108,633 reputation
4165295
bio website ratsauce.co.uk
location Chester, United Kingdom
age 53
visits member for 3 years, 9 months
seen 17 mins ago

Semi retired old time computer nerd who started programming on a Commodore Pet.

Since I'm also active in the Physics forum I should add that I started as a theoretical chemist, moved into solid state photochemistry and finally worked in industry as a colloid scientist. I only became a full time computer nerd in 1997.


Jun
23
reviewed Approve suggested edit on Why is a Josephson junction important for a SQUID?
Jun
23
revised Why diaphragm in diffraction experiment using electrons is quantum object?
Minor tidying
Jun
23
answered What is the minimum pressure of a medium for which a sound wave can exist?
Jun
23
reviewed Approve suggested edit on What is $l_i$ in The wetted perimeter
Jun
23
reviewed Approve suggested edit on Poynting's Theorem simplified?
Jun
23
reviewed Close Symmetry factor of $n$-point one-loop diagram
Jun
23
comment What is $l_i$ in The wetted perimeter
Can you expand on your question a bit? What sort of systems are you talking about and where did the equation you mention come from?
Jun
23
reviewed Leave Closed Why and how the Universe has (at least) 3 spatial dimensions
Jun
23
reviewed No Action Needed What is the general conditions for non-zero polarization?
Jun
23
reviewed Leave Open Thin Lens Methods and Object Perceived vs Literal Size
Jun
22
comment Why can't a gas be liquified by pressure above its critical temperature?
That's a good question and anyone can give an intuitive explanation of why the liquid gas transition disappears above the critical temperature I would be interested to read it. "Intuitive" is the key word here!
Jun
22
comment Do photons occupy space?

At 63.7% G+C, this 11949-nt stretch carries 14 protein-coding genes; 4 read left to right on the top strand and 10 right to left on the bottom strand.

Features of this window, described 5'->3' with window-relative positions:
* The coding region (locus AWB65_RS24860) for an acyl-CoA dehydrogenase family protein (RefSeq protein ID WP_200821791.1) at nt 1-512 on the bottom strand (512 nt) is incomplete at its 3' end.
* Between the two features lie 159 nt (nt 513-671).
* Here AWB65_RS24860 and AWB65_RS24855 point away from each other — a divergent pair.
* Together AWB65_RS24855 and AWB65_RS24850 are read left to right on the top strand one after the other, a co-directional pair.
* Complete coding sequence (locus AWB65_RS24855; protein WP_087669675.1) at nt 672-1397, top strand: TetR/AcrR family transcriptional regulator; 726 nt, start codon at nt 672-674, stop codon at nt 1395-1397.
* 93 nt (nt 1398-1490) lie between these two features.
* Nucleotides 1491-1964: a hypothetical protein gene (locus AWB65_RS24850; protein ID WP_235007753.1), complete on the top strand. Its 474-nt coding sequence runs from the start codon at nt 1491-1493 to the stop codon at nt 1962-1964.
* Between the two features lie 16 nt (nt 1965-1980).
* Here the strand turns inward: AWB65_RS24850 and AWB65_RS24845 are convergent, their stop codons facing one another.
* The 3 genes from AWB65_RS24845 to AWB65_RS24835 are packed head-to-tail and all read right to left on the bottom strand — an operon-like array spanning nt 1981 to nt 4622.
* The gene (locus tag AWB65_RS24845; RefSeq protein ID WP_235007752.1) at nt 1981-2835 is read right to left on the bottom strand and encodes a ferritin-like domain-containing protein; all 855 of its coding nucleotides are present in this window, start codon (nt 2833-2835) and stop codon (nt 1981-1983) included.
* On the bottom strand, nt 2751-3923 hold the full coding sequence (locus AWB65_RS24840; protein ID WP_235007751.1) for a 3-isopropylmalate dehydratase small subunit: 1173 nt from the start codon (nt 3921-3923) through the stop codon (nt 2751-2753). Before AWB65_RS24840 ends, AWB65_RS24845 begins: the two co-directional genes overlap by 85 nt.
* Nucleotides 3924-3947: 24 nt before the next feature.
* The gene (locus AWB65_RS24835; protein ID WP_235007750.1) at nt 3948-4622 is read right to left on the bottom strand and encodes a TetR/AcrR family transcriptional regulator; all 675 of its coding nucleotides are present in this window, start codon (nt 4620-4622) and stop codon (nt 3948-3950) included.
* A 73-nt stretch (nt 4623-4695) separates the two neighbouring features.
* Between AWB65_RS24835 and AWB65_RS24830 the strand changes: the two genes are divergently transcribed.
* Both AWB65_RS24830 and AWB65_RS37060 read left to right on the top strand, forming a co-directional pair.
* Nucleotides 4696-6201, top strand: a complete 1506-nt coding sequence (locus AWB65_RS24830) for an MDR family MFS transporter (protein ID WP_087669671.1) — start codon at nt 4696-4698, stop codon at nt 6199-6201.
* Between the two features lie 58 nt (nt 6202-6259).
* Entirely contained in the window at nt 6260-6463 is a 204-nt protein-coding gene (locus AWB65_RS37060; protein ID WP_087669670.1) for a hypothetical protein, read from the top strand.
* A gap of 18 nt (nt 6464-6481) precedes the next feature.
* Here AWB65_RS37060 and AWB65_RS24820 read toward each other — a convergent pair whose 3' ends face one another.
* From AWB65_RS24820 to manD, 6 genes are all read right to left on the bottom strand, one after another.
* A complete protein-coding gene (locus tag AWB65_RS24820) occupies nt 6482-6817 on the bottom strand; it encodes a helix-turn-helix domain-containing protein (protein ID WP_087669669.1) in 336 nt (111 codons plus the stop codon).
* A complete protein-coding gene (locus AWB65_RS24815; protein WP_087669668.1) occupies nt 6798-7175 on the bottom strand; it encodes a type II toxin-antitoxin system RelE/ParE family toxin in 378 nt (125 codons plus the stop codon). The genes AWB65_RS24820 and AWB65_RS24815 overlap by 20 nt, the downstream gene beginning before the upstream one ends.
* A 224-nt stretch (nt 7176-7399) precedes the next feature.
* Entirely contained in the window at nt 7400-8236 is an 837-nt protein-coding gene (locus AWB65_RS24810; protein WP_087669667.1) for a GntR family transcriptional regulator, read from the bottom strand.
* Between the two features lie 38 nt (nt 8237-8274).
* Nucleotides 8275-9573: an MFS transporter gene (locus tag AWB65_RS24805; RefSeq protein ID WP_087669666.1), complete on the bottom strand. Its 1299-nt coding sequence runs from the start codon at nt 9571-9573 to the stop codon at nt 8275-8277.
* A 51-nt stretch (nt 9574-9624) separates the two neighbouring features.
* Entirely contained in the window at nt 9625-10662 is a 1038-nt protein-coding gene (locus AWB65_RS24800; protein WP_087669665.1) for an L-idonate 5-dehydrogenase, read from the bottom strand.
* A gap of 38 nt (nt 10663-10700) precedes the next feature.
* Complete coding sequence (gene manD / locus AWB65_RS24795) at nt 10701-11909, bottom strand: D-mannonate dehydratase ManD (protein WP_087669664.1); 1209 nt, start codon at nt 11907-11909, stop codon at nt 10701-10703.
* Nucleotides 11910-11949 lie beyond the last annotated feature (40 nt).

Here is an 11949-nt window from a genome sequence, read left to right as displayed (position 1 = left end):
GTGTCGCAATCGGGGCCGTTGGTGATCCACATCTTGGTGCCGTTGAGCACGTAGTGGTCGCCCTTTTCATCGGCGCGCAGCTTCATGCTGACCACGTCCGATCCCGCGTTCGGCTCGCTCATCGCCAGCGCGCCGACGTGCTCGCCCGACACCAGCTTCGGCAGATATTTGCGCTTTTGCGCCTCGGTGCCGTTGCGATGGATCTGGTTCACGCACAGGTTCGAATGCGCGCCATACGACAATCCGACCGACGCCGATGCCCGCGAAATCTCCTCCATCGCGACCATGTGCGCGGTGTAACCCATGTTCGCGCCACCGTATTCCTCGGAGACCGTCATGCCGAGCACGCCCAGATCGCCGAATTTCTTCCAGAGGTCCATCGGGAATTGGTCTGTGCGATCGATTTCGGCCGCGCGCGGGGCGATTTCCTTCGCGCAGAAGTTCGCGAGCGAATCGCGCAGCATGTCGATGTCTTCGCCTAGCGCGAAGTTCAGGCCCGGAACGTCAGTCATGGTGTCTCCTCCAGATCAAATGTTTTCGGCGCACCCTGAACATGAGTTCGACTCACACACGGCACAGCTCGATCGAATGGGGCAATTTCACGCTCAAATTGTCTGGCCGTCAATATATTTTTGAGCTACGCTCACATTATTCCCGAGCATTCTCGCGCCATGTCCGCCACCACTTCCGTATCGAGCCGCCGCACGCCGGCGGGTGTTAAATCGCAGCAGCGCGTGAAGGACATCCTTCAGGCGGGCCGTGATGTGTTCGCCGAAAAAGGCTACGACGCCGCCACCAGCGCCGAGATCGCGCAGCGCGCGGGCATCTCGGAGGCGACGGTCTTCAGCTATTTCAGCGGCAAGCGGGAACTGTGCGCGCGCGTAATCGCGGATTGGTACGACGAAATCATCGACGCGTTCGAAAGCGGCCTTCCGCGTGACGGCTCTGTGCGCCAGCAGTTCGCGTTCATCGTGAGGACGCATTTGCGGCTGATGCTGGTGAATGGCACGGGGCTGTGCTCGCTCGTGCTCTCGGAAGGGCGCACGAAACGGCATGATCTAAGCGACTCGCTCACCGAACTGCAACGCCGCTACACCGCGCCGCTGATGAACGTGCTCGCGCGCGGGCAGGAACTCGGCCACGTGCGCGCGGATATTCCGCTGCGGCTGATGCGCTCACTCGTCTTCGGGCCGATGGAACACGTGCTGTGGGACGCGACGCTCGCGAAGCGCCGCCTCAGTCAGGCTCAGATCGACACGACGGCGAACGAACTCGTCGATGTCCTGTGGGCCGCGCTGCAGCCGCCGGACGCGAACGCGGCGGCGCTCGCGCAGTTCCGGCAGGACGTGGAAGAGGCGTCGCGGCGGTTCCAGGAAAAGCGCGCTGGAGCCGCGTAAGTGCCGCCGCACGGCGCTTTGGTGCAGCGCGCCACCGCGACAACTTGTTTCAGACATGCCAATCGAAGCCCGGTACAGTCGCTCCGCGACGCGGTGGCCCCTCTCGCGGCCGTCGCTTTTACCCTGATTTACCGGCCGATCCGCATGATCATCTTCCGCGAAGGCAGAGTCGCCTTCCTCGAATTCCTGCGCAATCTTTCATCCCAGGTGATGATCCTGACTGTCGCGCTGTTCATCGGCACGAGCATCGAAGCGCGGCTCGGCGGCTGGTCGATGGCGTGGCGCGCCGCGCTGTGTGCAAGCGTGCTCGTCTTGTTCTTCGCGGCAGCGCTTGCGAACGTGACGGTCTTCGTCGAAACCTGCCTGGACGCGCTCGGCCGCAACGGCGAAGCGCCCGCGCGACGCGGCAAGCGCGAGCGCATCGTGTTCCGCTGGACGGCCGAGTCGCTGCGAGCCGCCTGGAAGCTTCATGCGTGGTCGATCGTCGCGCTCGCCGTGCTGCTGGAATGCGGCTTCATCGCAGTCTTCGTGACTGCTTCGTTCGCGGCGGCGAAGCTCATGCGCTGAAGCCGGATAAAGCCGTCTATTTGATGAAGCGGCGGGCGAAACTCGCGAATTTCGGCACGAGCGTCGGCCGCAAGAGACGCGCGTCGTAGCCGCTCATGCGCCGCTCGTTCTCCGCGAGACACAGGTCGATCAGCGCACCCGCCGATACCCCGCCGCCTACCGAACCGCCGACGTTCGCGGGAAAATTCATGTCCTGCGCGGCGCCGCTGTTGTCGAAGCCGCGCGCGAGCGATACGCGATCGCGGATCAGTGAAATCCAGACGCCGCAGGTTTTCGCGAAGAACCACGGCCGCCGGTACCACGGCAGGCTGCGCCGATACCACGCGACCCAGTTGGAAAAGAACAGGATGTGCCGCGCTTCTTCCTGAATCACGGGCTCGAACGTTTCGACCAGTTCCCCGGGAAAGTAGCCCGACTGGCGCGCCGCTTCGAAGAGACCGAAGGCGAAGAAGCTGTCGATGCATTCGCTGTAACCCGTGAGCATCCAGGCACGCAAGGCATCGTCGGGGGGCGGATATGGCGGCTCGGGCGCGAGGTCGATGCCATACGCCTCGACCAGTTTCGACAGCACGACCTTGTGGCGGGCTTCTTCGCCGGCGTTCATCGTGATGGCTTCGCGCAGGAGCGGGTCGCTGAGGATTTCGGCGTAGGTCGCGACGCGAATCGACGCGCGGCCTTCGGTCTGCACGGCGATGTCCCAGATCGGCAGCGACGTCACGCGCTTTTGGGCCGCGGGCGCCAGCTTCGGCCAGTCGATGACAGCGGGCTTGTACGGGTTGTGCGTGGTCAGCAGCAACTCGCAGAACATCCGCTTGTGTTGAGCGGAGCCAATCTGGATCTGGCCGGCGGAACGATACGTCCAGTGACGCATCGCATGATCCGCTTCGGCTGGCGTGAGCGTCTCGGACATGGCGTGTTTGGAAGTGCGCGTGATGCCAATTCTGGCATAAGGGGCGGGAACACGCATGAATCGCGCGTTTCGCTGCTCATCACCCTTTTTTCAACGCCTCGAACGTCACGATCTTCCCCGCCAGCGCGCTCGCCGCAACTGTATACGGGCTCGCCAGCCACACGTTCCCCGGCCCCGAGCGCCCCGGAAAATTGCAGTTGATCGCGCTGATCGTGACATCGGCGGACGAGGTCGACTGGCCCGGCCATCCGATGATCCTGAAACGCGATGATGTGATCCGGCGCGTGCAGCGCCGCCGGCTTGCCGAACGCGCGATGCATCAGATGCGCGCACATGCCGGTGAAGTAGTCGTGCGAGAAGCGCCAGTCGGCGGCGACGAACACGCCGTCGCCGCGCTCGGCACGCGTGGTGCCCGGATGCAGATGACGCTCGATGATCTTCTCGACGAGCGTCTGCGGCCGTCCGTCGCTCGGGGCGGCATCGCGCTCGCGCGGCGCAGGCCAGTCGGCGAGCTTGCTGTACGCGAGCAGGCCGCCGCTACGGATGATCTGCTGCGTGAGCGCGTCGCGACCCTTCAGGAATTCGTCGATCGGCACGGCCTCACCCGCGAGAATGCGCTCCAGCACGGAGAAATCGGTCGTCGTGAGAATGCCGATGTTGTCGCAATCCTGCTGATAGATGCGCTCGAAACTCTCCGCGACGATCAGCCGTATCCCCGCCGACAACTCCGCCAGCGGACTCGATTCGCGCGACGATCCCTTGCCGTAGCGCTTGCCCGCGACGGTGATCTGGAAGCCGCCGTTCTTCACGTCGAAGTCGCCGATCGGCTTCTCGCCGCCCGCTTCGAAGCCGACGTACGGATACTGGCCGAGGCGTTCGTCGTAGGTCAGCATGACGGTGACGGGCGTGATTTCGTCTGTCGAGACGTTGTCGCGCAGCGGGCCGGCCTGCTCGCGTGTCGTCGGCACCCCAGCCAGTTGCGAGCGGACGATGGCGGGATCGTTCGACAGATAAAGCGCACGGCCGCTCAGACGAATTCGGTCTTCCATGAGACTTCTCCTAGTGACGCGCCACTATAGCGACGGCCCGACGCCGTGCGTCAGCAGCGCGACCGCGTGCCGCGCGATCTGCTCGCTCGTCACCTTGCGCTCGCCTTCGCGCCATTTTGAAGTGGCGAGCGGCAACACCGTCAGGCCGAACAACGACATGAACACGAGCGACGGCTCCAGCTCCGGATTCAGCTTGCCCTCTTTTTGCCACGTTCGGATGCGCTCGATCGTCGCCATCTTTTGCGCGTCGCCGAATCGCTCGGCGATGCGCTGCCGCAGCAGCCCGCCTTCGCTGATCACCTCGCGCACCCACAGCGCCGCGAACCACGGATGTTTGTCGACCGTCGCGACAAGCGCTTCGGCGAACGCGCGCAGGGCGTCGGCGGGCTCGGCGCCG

The theory agrees astonishingly well with experiment to an accuracy of 10−6−10−10 for electrodynamics, of 10−1 − 10−4 for the weak interactions and of 1 − 10−2 for the strong interactions." - This quote is from the Nobel prize winning physicist David Gross.
Jun
22
comment Do photons occupy space?
arxiv.org/abs/hep-th/9704139 - "Quantum Field Theory (QFT) is today at a pinnacle of success. It provides the framework for the the standard model, a theory of all the observed forces of nature. This theory describes the forces of electromagnetism, the weak interaction responsible for radioactivity, and the strong nuclear force that governs the structure of nuclei, as consequences of local (gauge) symmetries. These forces act on the fundamental constituents of matter, which have been identified as pointlike quarks and leptons.
Jun
22
reviewed Leave Open Why is the anti-symmetric tensor more important than symmetric tensors?
Jun
22
reviewed Leave Open Why is a Electron negative not both?
Jun
22
revised Why can't a gas be liquified by pressure above its critical temperature?
Improve grammar
Jun
22
comment Do photons occupy space?
Most of the time our calculations using QFT work exceedingly well. In some circumstances, typically strong force calculations at intermediate energies, the calculations are very hard. But even then we can usually do them to reasonable accuracy. Because the maths is hard doesn't invalidate QFT.
Jun
22
comment Why is a Electron negative not both?
There is a related discussion in Rob's answer to the question Do electrons have shape?, and you might be interested to read it. The electron is forbidden from having an electric dipole moment by CP invariance. In fact CP invariance is very slightly violated and the electron is calculated to have a very, very small electric dipole moment.
Jun
22
comment Do photons occupy space?
Yes, "In general we can't solve the Standard Model exactly. We use approximations." seems an excellent summary. But then this is true of most physics beyond undergraduate level.
Jun
22
comment Plank stopping time
@CarlWitthoft: Can you be certain of that?